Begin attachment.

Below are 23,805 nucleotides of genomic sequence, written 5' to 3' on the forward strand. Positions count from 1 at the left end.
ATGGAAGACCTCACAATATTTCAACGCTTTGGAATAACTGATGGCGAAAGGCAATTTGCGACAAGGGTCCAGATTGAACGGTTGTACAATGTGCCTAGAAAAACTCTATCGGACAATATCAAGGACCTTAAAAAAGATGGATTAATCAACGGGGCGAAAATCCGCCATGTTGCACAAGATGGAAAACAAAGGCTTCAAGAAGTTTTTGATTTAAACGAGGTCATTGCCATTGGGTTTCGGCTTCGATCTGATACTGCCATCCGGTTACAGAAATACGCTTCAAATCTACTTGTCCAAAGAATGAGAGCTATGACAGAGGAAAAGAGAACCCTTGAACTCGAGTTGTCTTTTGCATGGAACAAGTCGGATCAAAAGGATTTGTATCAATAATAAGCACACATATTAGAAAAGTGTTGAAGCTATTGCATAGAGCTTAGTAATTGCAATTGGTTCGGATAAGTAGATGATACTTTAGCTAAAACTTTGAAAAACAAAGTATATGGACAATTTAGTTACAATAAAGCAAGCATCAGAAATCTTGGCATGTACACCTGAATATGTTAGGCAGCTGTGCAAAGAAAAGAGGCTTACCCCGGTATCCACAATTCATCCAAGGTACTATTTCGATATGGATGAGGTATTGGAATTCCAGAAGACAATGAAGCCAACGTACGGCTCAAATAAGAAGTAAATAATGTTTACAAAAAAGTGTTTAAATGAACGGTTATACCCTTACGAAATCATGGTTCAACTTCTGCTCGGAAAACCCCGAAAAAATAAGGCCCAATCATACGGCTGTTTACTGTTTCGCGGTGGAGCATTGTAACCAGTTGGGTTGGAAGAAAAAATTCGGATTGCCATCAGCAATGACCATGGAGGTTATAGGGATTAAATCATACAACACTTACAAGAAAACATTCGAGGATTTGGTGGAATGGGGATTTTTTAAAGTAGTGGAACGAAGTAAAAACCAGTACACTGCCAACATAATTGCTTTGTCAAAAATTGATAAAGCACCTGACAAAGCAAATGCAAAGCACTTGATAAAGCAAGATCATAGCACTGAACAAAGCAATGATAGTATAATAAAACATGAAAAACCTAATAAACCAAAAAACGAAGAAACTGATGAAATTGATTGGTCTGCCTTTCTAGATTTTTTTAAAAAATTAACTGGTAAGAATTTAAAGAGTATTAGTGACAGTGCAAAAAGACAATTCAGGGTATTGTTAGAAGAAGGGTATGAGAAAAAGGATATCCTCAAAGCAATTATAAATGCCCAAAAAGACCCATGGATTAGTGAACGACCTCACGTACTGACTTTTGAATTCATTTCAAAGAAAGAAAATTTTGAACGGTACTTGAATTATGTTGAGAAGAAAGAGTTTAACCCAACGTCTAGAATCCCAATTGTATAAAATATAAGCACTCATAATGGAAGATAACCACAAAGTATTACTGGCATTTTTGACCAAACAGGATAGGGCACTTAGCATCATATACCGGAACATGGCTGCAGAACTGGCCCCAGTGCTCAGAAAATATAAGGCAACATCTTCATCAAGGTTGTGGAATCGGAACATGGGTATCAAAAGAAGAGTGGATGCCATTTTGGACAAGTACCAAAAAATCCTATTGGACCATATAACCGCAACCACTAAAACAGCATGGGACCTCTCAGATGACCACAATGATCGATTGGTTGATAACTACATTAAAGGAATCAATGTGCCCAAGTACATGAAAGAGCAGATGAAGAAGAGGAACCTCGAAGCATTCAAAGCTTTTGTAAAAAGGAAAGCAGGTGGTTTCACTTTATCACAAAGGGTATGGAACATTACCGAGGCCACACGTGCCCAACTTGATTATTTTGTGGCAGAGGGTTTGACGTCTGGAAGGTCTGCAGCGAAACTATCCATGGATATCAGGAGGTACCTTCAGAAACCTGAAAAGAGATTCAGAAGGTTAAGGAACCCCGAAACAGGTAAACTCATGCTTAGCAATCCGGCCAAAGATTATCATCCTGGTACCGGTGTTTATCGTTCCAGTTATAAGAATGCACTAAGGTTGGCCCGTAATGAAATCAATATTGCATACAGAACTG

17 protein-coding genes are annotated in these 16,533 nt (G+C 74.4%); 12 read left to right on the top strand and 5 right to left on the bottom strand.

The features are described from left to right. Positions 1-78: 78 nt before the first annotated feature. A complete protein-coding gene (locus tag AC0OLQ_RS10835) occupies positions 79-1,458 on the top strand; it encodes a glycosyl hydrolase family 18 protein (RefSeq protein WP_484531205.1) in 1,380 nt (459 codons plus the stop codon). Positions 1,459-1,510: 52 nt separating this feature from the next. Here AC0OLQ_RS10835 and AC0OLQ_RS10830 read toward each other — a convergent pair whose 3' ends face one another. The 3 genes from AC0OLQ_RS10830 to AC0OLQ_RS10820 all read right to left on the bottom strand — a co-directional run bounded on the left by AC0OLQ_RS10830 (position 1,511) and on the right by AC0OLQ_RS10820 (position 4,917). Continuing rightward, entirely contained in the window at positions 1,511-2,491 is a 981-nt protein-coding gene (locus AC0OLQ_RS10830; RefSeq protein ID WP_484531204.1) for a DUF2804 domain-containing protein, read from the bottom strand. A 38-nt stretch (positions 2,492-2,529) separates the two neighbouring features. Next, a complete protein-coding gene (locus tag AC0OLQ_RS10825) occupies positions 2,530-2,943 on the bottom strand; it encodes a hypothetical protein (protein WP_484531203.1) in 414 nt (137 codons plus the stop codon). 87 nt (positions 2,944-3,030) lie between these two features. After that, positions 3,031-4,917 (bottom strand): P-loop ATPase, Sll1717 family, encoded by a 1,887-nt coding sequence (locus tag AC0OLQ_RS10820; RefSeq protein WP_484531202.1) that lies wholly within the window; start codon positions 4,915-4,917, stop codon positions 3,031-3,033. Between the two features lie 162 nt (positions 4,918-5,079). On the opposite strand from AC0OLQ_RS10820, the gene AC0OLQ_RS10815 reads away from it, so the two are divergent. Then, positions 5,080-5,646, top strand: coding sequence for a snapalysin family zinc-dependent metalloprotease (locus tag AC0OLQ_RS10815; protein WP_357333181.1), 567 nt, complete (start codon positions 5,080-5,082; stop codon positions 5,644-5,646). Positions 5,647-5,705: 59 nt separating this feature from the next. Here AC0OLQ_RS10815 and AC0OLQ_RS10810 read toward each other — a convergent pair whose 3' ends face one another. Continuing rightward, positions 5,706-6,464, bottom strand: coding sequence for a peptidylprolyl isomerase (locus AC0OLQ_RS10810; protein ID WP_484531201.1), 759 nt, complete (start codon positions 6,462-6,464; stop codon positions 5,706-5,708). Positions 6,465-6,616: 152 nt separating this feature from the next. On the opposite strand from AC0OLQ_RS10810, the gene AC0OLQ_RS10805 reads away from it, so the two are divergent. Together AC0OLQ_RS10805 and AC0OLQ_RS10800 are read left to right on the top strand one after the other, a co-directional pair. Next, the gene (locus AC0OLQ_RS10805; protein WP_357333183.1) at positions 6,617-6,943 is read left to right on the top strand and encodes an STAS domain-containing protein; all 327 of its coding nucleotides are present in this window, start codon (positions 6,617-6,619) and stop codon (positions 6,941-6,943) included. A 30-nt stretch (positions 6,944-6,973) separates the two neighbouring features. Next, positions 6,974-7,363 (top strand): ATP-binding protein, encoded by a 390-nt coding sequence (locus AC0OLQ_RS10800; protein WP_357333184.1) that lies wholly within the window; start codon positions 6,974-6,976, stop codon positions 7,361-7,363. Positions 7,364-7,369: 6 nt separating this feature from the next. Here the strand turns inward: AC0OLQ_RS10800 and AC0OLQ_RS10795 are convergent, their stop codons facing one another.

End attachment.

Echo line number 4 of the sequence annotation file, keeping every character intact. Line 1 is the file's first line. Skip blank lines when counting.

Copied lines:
The features are described from left to right. Positions 1-78: 78 nt before the first annotated feature. A complete protein-coding gene (locus tag AC0OLQ_RS10835) occupies positions 79-1,458 on the top strand; it encodes a glycosyl hydrolase family 18 protein (RefSeq protein WP_484531205.1) in 1,380 nt (459 codons plus the stop codon). Positions 1,459-1,510: 52 nt separating this feature from the next. Here AC0OLQ_RS10835 and AC0OLQ_RS10830 read toward each other — a convergent pair whose 3' ends face one another. The 3 genes from AC0OLQ_RS10830 to AC0OLQ_RS10820 all read right to left on the bottom strand — a co-directional run bounded on the left by AC0OLQ_RS10830 (position 1,511) and on the right by AC0OLQ_RS10820 (position 4,917). Continuing rightward, entirely contained in the window at positions 1,511-2,491 is a 981-nt protein-coding gene (locus AC0OLQ_RS10830; RefSeq protein ID WP_484531204.1) for a DUF2804 domain-containing protein, read from the bottom strand. A 38-nt stretch (positions 2,492-2,529) separates the two neighbouring features. Next, a complete protein-coding gene (locus tag AC0OLQ_RS10825) occupies positions 2,530-2,943 on the bottom strand; it encodes a hypothetical protein (protein WP_484531203.1) in 414 nt (137 codons plus the stop codon). 87 nt (positions 2,944-3,030) lie between these two features. After that, positions 3,031-4,917 (bottom strand): P-loop ATPase, Sll1717 family, encoded by a 1,887-nt coding sequence (locus tag AC0OLQ_RS10820; RefSeq protein WP_484531202.1) that lies wholly within the window; start codon positions 4,915-4,917, stop codon positions 3,031-3,033. Between the two features lie 162 nt (positions 4,918-5,079). On the opposite strand from AC0OLQ_RS10820, the gene AC0OLQ_RS10815 reads away from it, so the two are divergent. Then, positions 5,080-5,646, top strand: coding sequence for a snapalysin family zinc-dependent metalloprotease (locus tag AC0OLQ_RS10815; protein WP_357333181.1), 567 nt, complete (start codon positions 5,080-5,082; stop codon positions 5,644-5,646). Positions 5,647-5,705: 59 nt separating this feature from the next. Here AC0OLQ_RS10815 and AC0OLQ_RS10810 read toward each other — a convergent pair whose 3' ends face one another. Continuing rightward, positions 5,706-6,464, bottom strand: coding sequence for a peptidylprolyl isomerase (locus AC0OLQ_RS10810; protein ID WP_484531201.1), 759 nt, complete (start codon positions 6,462-6,464; stop codon positions 5,706-5,708). Positions 6,465-6,616: 152 nt separating this feature from the next. On the opposite strand from AC0OLQ_RS10810, the gene AC0OLQ_RS10805 reads away from it, so the two are divergent. Together AC0OLQ_RS10805 and AC0OLQ_RS10800 are read left to right on the top strand one after the other, a co-directional pair. Next, the gene (locus AC0OLQ_RS10805; protein WP_357333183.1) at positions 6,617-6,943 is read left to right on the top strand and encodes an STAS domain-containing protein; all 327 of its coding nucleotides are present in this window, start codon (positions 6,617-6,619) and stop codon (positions 6,941-6,943) included. A 30-nt stretch (positions 6,944-6,973) separates the two neighbouring features. Next, positions 6,974-7,363 (top strand): ATP-binding protein, encoded by a 390-nt coding sequence (locus AC0OLQ_RS10800; protein WP_357333184.1) that lies wholly within the window; start codon positions 6,974-6,976, stop codon positions 7,361-7,363. Positions 7,364-7,369: 6 nt separating this feature from the next. Here the strand turns inward: AC0OLQ_RS10800 and AC0OLQ_RS10795 are convergent, their stop codons facing one another.